Girlsontrain


India (part I)

By Dalila | Posted in India,travel

June 17th, 2017



I decided to go to India alone to celebrate my 30th birthday. I wanted to do it in an “epic” way. I was super excited about this trip and about seeing a country which I have always wanted to visit, and the thought of seeing the Taj Mahal?! Thrilling!! Despite all that excitement, my first impression of Delhi was not great. Emigration people were borderline rude and men were constantly staring at me. Then again, with my long yellow dress and my huge hat, I could not walk by unnoticed.
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My driver was late and my phone was not working. Great way to start your 30th birthday… That’s when India gave me its first welcome gift. A random guy saw my despair and kindly offered his phone so I could call the driver. Vijay (my best friend for the following four days) was waiting for me outside the airport and not at the arrivals as expected. Was I supposed to guess this?! I told myself “Dalila chill… It’s your birthday, you’re in India and the weather is normal, so no reasons to be annoyed”. So, after 25 minutes waiting, I got in the car. Funny moment of the morning: it took me 5 minutes to realize that in India people drive on the left side of the road. Yes 5 minutes! I was tired okay?

I was a bit afraid of travelling alone in a country as different as India. Especially because of the stories we hear. Also driving during 4 days with a stranger was not much more reassuring. That was definitely a first. Because of this my first instinct when I met Vijay was of course, to discreetly take pictures of him and of the license plate of the car and send it to my best friends, “in case I disappear just make sure this is all over Facebook” I said. ​

 
The road to Agra was quite chaotic as expected. It seems that in Delhi (probably in India?) it’s normal to honk every minute. Lanes? They don’t exist. Well they do, but people just ignore them. Turn signals? Nope… Priority rights? Nope… But I have to say, the cars are so cute. They look like toy cars. Tiny. Light. As if they were going to break at any minute. My driver had to put gas at some point and apparently, for the gas to go down the tank, the car needs to be shook from one side to the other. Please note that while all this action was taking place I was inside the car. ​
 
Halfway through the driver stopped for a break. I was hungry because I didn’t touch the food on the plane. But being new to India I was apprehensive on what to eat or not. I ended up buying a (melted) Twix, cookies of an international brand and a bottle of water. After I took a first sip I realized I hadn’t paid attention to whether the bottle was sealed or not. Needless to say that I didn’t touched that bottle of water again.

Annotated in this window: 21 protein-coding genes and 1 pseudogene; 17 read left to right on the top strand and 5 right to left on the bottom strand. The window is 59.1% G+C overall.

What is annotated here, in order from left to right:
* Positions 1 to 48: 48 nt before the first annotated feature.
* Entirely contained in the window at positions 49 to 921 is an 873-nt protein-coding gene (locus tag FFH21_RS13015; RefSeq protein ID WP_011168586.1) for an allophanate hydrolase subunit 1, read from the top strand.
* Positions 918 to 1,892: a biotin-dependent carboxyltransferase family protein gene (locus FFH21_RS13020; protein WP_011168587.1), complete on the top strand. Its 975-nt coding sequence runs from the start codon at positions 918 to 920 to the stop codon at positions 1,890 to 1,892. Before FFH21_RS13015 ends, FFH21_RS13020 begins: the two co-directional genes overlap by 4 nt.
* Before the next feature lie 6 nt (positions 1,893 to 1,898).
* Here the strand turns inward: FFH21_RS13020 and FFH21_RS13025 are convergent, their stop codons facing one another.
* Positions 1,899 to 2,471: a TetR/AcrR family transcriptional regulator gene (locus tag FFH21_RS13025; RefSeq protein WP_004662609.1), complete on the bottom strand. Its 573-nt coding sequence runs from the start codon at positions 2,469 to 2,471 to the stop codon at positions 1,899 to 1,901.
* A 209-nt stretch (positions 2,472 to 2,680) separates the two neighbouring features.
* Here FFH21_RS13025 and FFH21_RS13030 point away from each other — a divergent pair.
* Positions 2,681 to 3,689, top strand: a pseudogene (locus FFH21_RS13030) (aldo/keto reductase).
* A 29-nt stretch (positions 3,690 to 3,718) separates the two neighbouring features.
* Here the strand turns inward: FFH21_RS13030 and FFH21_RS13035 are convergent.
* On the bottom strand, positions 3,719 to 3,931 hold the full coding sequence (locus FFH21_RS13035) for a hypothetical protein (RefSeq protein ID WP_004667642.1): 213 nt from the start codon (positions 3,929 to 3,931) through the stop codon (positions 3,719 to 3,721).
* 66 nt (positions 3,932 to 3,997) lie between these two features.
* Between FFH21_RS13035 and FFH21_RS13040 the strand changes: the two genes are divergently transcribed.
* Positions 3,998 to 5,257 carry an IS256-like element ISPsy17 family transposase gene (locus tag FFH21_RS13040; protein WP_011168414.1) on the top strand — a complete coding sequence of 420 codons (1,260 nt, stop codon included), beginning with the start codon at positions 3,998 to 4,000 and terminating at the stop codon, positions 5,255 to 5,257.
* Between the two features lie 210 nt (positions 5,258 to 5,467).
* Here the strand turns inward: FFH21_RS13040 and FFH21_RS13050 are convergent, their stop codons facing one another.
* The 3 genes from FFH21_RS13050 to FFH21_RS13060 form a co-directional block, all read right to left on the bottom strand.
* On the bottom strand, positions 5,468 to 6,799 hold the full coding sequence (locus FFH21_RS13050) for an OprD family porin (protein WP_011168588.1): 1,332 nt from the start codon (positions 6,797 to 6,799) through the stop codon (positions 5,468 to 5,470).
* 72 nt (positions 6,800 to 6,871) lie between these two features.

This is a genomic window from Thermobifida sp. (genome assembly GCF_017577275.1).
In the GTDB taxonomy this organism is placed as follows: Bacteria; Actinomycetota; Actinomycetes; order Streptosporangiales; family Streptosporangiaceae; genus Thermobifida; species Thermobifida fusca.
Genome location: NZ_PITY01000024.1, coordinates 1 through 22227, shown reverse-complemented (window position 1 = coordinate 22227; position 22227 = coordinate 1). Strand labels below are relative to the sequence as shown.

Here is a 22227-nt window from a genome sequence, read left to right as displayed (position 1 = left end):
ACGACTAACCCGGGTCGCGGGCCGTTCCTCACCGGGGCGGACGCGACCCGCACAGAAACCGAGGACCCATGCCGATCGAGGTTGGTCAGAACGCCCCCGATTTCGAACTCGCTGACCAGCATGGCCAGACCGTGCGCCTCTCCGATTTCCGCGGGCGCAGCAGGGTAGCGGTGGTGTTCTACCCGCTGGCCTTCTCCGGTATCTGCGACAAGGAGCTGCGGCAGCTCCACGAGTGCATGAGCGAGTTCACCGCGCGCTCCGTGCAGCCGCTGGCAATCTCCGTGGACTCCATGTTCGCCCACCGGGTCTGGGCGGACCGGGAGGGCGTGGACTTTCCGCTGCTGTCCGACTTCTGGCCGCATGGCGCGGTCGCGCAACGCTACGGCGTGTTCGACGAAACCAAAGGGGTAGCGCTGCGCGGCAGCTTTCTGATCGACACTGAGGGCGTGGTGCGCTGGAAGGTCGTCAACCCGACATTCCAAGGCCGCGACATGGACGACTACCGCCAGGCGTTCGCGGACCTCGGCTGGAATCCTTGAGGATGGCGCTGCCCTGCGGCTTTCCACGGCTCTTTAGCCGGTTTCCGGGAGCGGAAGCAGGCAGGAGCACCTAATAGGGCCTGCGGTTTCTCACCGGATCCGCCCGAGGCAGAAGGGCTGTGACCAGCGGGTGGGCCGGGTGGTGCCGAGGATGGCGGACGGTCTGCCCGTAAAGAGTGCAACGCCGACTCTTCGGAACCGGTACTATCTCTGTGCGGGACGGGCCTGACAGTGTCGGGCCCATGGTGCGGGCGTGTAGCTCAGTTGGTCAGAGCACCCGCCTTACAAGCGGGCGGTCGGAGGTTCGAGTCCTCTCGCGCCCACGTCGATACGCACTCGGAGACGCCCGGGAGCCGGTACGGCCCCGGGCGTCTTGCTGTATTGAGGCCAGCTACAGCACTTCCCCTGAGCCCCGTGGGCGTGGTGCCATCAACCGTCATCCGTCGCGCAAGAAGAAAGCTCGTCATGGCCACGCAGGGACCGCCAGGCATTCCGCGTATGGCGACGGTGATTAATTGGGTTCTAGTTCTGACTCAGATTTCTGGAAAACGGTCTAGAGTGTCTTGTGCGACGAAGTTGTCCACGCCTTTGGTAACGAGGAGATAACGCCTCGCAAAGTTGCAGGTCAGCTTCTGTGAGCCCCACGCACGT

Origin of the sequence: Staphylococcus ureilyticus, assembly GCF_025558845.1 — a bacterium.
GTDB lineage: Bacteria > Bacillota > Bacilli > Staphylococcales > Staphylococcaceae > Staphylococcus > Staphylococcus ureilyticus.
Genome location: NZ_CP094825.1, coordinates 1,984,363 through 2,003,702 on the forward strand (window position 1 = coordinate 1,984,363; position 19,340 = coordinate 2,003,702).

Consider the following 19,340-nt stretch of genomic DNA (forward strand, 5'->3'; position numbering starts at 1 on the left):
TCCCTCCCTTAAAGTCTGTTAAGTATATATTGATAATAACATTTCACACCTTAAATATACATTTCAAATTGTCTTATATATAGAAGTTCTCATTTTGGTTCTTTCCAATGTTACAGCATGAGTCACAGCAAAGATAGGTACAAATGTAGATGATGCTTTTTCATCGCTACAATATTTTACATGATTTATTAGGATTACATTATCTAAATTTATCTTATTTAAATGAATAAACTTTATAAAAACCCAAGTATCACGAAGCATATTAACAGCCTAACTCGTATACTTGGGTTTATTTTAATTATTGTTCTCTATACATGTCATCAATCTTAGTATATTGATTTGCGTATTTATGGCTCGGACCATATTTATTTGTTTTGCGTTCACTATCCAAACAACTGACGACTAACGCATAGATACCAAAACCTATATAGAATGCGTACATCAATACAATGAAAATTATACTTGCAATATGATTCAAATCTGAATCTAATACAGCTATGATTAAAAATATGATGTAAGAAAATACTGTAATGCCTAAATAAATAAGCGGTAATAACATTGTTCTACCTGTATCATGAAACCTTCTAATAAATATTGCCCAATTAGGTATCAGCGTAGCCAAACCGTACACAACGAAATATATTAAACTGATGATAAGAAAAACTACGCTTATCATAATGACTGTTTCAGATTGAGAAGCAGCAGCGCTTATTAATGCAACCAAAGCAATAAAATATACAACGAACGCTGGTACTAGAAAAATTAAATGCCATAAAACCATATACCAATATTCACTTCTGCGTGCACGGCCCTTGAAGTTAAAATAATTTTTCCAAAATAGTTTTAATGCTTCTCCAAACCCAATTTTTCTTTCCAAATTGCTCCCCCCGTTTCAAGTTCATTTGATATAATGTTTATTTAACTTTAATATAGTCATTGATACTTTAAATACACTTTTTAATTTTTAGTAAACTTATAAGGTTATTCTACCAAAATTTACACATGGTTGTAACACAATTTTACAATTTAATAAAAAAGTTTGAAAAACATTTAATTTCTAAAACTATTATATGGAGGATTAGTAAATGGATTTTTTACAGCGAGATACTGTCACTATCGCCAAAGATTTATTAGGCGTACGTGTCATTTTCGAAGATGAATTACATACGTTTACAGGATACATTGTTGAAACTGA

Arrival in Agra. The smells are overwhelming. Cows. Cows everywhere. Only locals, no tourists. Where’s the Taj Mahal? In my head I thought I would see it from afar like the Eiffel Tower in Paris. 
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After driving a few minutes we picked up a guide – I didn’t know I would get a guide – and we parked in a chaotic roundabout wherefrom we would have to walk to get to the Taj Mahal. “Stay close to me” the guide said, “don’t talk to anyone”. That didn’t scare me at all. From this point I started regretting not going first to the hotel to change. Since I was expecting the site to be packed the whole day I decided to go straight to the Taj Mahal at 10h instead of stopping by the hotel first. Hence I was still wearing the bright yellow dress I traveled with. The staring made me extremely self-conscious about the dress and I tried to cover myself as much as possible. During my walk to the Taj Mahal I met two kind of people, the ones staring at me and the ones relentlessly trying to sell me stuff. I must have said “no thanks” 39 times.
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The Taj Mahal was smaller than I had pictured but just as beautiful. The structure kind of reminded me of the Sacré Coeur in Paris. The white marble. The domes. The massive appearance. I was of course marveled. After seeing it nothing that I saw afterwards could compare, and seeing it on my 30th birthday? What an amazing gift to myself. 
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After the Taj Mahal, the driver dropped me at my hotel so that I could change and rest and picked me up again around 16h.

Vijay and the guide took me to some commercial area in case I wanted “to buy some nice things”. No I didn’t, but they still took me there. I suspect they were in cahoots with the stores and would get some sort of commission if I bought something. I have to say that at some point I got very tempted to buy some emerald rings. Emeralds are, according to the shop assistant, the Taurus stone. Despite his various attempts, and me trying around 15 rings, I was smarter than buying precious stones in a dark basement. I felt guilty because he probably thought that after so many trials I would finally buy one. But no, I know better. Emerald ring would have to wait for another (more legal?) occasion. I went back to the hotel around 18h. I was exhausted and had a long trip to Jaipur the next day.

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